While this film works seamlessly together with the actors and production, The Fare’s greatest strength is its script. The direction and look of the film will grab your visual attention, and the performances will hook you emotionally, but the set-up of mystery and drama unfolds throughout Kelly’s plot with an impressive amount of pacing. The story rarely lags or feels overdone as the sci-fi element of a time loop gradually explores the loneliness of Harris’s lifestyle, the loss and yearning for connection, and contemplating the unknown. Kelly offers enough questions to keep you guessing about why and how the characters are trapped together, but doesn’t limit the characters’ own story. As the movie moves towards the ending, it’s surprisingly fitting how the film doesn’t throw in a twist just to be shocking as many sci-fi films manage to do. By all means, there is a twist - it’s not necessarily ground-breaking, but you also can’t say for sure you saw it coming. It fits well into the story that Kelly lays out, and depending on your guesses, should still leave you feeling satisfied.

Hamilton’s work on the production offers a visual appeal for longtime fans of The Twilight Zone, while Kelly’s script digs just as deep as Rod Serling’s character studies. Being forced to relive a moment or being trapped by the limitations of time has been done before throughout film and various genres – Memento, Groundhog’s Day, The Time Traveler’s Wife, and About Time, to name a few – yet none of them can quite compare to The Fare.

As always, I provide an honest critique for every film that I screen, and hope that you will check out the review and interview below. The Fare is currently available on YouTubeGoogle Play, and Amazon.

Rating for The Fare: ★★★

Friday, September 27, 2019

Judy (2019) Reminds Us Of the Woman Behind the Stardom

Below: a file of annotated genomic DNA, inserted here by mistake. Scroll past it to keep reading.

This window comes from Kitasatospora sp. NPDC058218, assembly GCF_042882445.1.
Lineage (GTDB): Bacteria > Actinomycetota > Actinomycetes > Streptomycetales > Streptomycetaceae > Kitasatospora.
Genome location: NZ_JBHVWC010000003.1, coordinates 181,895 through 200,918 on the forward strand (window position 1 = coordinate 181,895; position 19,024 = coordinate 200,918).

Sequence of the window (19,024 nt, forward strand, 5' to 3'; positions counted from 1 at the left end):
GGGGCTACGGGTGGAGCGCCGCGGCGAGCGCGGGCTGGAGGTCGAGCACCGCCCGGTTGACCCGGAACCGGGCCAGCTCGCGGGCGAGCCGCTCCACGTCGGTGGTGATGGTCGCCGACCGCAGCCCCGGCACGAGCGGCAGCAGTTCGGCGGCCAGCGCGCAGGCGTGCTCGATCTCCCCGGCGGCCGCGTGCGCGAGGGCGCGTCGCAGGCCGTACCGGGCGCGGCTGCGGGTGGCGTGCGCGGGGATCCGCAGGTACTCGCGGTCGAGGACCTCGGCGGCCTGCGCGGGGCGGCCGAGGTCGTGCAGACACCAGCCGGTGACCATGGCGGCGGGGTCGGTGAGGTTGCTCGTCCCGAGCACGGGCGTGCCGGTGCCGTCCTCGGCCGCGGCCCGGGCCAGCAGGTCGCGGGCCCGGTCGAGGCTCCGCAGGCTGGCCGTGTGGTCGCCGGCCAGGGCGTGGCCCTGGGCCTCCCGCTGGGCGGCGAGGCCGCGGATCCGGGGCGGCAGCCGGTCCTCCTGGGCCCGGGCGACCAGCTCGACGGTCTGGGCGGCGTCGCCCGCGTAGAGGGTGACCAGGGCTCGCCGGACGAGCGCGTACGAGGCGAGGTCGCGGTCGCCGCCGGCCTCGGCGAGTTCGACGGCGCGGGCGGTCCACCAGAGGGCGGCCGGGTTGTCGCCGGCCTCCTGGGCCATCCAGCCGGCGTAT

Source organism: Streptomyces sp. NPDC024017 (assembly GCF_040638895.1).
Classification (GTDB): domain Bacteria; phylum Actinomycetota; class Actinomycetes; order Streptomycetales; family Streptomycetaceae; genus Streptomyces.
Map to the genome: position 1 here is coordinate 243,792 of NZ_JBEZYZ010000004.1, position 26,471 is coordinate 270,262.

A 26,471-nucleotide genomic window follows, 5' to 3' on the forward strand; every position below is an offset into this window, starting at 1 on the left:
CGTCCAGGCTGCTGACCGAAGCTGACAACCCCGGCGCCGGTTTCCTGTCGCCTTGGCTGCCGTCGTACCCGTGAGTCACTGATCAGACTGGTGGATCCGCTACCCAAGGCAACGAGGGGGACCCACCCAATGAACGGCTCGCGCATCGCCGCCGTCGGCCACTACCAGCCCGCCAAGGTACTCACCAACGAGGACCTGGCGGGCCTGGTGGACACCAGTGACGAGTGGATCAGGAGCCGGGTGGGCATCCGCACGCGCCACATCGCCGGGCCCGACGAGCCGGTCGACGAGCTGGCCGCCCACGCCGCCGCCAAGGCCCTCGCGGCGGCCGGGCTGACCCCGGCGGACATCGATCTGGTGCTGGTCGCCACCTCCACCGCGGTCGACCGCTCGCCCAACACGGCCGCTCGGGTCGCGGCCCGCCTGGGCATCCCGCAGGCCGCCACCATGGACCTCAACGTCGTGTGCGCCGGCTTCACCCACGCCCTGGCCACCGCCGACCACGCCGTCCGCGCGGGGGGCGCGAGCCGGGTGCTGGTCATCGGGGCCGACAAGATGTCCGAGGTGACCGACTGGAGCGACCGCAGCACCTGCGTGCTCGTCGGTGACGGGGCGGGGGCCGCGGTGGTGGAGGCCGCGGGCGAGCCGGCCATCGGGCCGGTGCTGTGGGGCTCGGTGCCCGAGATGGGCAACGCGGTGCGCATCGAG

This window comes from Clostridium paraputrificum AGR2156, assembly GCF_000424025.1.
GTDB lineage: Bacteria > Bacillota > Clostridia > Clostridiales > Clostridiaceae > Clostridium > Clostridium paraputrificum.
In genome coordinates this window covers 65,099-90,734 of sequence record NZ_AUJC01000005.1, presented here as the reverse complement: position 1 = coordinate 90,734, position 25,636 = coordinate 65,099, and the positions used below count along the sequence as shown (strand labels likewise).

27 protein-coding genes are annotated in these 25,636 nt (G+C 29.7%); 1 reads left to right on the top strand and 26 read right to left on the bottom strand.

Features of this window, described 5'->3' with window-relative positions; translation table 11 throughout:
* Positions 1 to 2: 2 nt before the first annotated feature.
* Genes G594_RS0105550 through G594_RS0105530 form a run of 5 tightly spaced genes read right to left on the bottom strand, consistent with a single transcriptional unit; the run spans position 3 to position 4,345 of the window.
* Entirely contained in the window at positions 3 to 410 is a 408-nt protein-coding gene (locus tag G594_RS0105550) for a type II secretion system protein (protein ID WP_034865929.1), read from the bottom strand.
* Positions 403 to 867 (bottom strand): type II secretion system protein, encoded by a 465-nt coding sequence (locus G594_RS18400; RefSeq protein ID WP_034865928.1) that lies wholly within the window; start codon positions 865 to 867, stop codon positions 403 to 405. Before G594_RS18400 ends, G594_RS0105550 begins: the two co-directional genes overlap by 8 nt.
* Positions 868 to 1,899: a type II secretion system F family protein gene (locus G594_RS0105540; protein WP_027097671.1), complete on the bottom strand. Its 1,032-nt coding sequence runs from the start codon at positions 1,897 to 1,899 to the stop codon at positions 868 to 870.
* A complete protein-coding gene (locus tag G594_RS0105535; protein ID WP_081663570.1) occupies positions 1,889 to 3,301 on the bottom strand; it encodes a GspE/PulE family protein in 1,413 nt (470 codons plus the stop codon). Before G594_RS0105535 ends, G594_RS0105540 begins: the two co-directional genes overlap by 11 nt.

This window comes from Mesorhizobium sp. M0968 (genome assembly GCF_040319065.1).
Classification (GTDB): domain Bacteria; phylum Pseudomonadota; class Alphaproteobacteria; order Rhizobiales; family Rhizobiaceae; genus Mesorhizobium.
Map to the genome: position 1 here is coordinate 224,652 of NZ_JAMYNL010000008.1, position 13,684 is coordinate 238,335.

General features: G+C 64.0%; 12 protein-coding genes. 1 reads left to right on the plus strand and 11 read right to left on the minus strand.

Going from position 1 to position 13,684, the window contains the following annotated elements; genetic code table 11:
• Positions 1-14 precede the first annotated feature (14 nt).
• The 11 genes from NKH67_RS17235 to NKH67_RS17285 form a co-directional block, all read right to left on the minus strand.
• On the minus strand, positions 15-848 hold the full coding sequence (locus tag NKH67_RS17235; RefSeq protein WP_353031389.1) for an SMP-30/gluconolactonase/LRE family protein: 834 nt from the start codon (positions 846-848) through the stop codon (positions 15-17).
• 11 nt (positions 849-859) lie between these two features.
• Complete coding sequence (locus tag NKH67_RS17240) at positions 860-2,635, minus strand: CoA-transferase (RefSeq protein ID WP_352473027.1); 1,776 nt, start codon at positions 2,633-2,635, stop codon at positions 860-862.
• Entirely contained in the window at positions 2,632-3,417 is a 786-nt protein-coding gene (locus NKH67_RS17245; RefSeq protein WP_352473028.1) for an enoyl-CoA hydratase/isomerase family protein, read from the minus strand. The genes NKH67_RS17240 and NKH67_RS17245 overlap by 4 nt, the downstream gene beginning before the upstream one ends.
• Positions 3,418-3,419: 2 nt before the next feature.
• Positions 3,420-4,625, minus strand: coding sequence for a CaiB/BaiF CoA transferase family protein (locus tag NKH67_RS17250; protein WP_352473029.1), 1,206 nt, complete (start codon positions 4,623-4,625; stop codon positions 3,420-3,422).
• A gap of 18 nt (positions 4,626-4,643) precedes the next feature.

Biopics is one of the trickiest genres. Directors aim to pay homage to someone they admire or whose work speaks to them. But if a film exerts too much creative freedom, the story blurs lines between  fiction and reality. If creative pursuits are limited too much, reading a Wikipedia page would be more exciting. For an American icon like Judy Garland, there's more than enough exaggerated lore director Rupert Goold's Judy could've pulled from. And yet for the first time since the last salacious profile, the film finds a good balance between exploring the myth of Judy and showing the real side of her.

Based on Peter Quilter’s play End of the Rainbow, Judy covers the last year of the legend's rollercoaster life. Facing homelessness, bankruptcy, and a custody battle for her children, Judy Garland (Renee Zellweger) takes on a five-week engagement of sold-out shows at London's Talk of the Town. As she grapples with one more comeback and falls head over heels for a sketchy entrepreneur Mickey Deans (Finn Witrock), Garland struggles to keep her head above water as her final spotlight starts burning out.

With all that has been gossiped about Miss Showbusiness, how a biopic would grapple with her legacy is a question I've asked myself as a longtime fan of "Joots." At worst, I expected a repeat of scathing tell-alls that are more concerned with melodrama and anonymous sources; so much so that they ignore her humanity and tarnish her reputation. At best, I just wanted it to be better or just as good as other musical biopics. A well-organized, entertaining, and emotionally-driven tribute doesn't seem like a lot to ask for, but the last time I wished for a biopic of a favorite icon, I got Bohemian Rhapsody... To  my great delight, this film hits most of the right notes.

Monday, August 19, 2019